This is an open letter to Sandy Lincoln [“Baking the Blues Away,” September 21]. As I read the Seven Days article about you, your café, your town and your “signature” African peanut soup, I said to myself, Gosh, I’ll have to make a trip up to Rochester and get me some of that. Then I noticed that you had graciously allowed Seven Days to publish the recipe. I made some tonight for my friend’s blessing way potluck tomorrow. It is a wonderful concoction! Thank you so much for sharing it.
I agree that Sandy Lincoln has done a remarkable job at Sandy’s Books & Bakery, but I would like to correct your history of the café/bookstore [“Baking the Blues Away,” September 21]. My sister, the Rochester artist Judy Jensen, had a vision when she bought the building that houses Sandy’s. It was her plan to bring together the four businesses that were the original shops of Merriam House: Kristina’s Kitchen, Seasoned Books (Sandy’s original bookstore, an offshoot of her original store in Brandon), Irene Collins’ Raiments and Adornments (an upscale resale shop with a huge following), and Don Crickard’s Sweet William Floral. We opened in 2002.
At Kristina’s Kitchen, where I was chef-owner, we began the tradition in Rochester of using whole foods, real foods, organic and local foods, everything from scratch. We were the first Rochester-area restaurant to become a member of the Vermont Fresh Network. Local residents and tourists became appreciative customers of all the shops at Merriam House.
When I could no longer run Kristina’s Kitchen, I was grateful that Sandy stepped in to continue the philosophy that Judy and I had started, which happily was Sandy’s way of life already. The bringing together of the café and bookstore is a natural progression, because both eating and reading are “comfort foods” — one for the mind, one for the body. Kudos to Sandy for her wonderful ways with food, people and books.
In his letter on “CO2 Logic” [Feedback, September 21], David French makes a common but mistaken assumption that “the planes will fly with or without the VPR tourists.” If that were true, everyone could stop flying and planes would still fly. When more people buy tickets, more planes fly, and vice versa.
The fair way to count your carbon impact is to divide the plane’s impact by the number of passengers. For each passenger, the fuel consumed is about the same as driving a compact car the same distance. For a family of four, it’s like driving four compact cars that distance.
As for the adjacent letter [“Guilt Trip?,” Feedback, September 21] from one of the tourists who resented the guilt trip of the original letter [“Climate Change Behavior,” Feedback, September 7], I hope she and the other tourists enjoy their trip, and I, too, plan to visit Scotland one day. But we should all make such choices with an awareness of our impact and must work to reduce global warming. It is not “presumptuous” to think that human activity is the major cause of climate change — it is a very strong scientific consensus based on decades of research. The worst case of runaway climate change (due to huge methane releases) is a very real possibility that could wipe out the majority of species on the planet, including us. If we are almost certain that we’re the main cause and know we can prevent it, it’s imperative that we do so.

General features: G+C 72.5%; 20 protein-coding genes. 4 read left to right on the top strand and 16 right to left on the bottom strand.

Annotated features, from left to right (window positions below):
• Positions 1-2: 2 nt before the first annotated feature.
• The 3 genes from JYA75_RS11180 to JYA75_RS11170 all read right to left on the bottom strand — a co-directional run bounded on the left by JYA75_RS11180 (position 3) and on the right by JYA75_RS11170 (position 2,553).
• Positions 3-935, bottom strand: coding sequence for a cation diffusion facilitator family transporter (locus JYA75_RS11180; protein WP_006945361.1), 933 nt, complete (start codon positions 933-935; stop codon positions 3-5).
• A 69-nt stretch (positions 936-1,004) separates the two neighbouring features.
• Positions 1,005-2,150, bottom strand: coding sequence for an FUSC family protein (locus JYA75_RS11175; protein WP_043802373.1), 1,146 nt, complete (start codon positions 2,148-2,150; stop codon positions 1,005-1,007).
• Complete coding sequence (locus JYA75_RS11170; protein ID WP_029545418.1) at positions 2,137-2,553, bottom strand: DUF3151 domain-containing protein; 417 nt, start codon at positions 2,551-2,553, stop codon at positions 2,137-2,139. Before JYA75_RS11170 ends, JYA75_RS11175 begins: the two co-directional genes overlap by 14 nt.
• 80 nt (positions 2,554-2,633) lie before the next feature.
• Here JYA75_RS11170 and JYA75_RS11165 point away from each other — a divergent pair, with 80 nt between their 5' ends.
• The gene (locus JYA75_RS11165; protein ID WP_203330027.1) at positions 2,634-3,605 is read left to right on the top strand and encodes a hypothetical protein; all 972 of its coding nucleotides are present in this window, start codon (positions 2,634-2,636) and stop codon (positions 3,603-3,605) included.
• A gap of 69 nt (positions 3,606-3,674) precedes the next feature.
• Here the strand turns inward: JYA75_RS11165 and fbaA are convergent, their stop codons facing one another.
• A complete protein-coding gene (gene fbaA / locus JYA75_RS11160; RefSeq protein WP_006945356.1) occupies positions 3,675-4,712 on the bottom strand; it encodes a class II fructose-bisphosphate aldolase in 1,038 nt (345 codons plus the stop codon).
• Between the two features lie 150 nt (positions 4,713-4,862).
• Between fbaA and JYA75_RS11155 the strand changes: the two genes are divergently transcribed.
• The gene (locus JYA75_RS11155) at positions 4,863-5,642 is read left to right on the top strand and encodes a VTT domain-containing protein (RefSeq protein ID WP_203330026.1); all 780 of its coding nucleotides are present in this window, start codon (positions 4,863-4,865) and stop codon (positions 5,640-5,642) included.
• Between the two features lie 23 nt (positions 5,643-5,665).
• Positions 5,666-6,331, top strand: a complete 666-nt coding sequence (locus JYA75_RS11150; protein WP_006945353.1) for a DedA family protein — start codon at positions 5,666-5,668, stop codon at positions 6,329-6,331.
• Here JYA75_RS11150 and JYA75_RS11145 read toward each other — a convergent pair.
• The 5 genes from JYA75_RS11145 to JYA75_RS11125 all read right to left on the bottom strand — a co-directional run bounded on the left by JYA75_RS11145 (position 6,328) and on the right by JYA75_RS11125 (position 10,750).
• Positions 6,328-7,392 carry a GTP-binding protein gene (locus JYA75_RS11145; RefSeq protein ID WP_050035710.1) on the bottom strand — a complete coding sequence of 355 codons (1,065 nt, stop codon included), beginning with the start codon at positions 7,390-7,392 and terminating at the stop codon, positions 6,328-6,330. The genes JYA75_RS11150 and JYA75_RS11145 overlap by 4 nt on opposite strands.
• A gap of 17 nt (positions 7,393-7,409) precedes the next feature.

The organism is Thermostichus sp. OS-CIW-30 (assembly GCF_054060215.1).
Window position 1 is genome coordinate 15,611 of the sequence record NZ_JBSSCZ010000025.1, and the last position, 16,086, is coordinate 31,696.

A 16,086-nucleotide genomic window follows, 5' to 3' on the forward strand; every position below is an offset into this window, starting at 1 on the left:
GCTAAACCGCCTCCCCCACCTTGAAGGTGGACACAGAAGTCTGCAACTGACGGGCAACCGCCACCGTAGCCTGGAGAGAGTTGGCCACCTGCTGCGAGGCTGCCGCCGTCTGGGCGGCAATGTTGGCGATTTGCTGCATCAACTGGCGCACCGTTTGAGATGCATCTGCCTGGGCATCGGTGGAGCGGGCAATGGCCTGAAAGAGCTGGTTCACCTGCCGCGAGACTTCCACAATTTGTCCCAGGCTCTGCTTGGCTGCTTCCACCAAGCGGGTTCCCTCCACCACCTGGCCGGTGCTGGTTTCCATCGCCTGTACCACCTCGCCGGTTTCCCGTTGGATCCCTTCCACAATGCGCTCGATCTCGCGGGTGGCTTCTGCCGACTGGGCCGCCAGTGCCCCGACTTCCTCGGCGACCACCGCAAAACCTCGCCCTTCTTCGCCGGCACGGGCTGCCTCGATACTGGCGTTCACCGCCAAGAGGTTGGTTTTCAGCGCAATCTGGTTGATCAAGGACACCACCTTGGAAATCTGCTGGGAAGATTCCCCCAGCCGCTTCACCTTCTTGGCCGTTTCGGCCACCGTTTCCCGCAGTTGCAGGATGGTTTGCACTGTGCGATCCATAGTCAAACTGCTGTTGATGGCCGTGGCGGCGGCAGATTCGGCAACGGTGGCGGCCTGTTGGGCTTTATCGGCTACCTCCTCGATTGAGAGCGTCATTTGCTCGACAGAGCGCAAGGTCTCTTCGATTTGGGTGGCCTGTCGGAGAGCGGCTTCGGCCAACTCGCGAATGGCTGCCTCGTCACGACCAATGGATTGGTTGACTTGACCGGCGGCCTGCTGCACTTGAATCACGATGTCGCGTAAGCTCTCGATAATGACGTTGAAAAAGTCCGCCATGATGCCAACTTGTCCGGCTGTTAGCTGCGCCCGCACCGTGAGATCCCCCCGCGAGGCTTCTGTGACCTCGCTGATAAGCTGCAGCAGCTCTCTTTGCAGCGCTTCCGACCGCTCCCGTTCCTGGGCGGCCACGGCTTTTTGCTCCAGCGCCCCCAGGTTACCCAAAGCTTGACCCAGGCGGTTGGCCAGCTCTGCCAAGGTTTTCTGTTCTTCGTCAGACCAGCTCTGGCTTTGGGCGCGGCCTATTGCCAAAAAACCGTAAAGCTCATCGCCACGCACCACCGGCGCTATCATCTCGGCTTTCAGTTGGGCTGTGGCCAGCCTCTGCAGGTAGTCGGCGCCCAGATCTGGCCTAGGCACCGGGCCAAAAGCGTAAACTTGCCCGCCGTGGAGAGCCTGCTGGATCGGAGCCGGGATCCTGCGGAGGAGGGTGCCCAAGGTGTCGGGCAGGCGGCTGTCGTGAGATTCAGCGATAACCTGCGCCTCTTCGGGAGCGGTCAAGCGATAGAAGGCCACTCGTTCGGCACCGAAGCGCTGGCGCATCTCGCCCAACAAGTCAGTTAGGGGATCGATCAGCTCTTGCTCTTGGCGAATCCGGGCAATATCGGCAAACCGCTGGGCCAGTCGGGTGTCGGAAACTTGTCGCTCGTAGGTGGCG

Bower is a certified energy manager.
No “Jacuzzi Jazz”
[Re: Album Review: Dawna Hammers, Love & Loss, June 22]: “Frustrated lounge singer?” “Dinner jazz?” Are we listening to the same album? These songs are full of raw, gut-wrenching emotionalism. This is not easy listening music or Jacuzzi jazz, and it is not meant to be. These songs are little novelettes, rendered in a voice so full of heartbreak that you know they are real and that Dawna has survived a kind of emotional trauma that many people will never have contact with. Of course there are moments that are “jarring”; that is intentional. Those who like pleasant pap for background music aren’t going to like this CD. Those who listen with their hearts will understand Dawna’s beautiful poetry and melodies, and be rewarded.
Re [“Businesses Do Goods,” Feedback, September 14]: Letter writer Benjamin Adler, owner of the Skinny Pancake, took issue with Judith Levine’s August 31 Poli Psy column [“Job Creation Science”], reading her paean to the wealth-creating value of workers and her critique of capitalism as a personal affront to small-business owners. Adler misses the point.
In Vermont, we recognize that local is always better than global corporate because local businesses have a stake in supporting the community that supports them financially. That a business like his should invest its profits in opening another outlet that creates jobs and economic activity (rather than in trophy houses and yachts) is as much good business as it is altruism (likely more the former). And for businesses to contribute some of their profits to hurricane relief and reconstruction is admirable, but it’s merely a small-scale form of noblesse oblige
Levine’s core point: It is workers who create value and owners who skim the surplus for whatever purpose they choose. But it is owners, not employees, who choose whether to pocket the unearned increment, invest it or use it for charitable purposes. Capitalism, which Adler believes is necessarily here to stay, is inherently undemocratic and economically unjust. It depends on and maintains a (now exponentially growing) disparity of wealth. Let us hope that Adler is wrong that “capitalism isn’t going to go away.” If we don’t find ways to move toward greater egalitarianism and participation in our common economy, then we will not be able to build a truly sustainable society.
A September 14 article in the food section [“Heady Topper”] contained conflicting packaging information about the Alchemist’s new brew. Heady Topper beer is sold in packs of four cans, not six, for $12.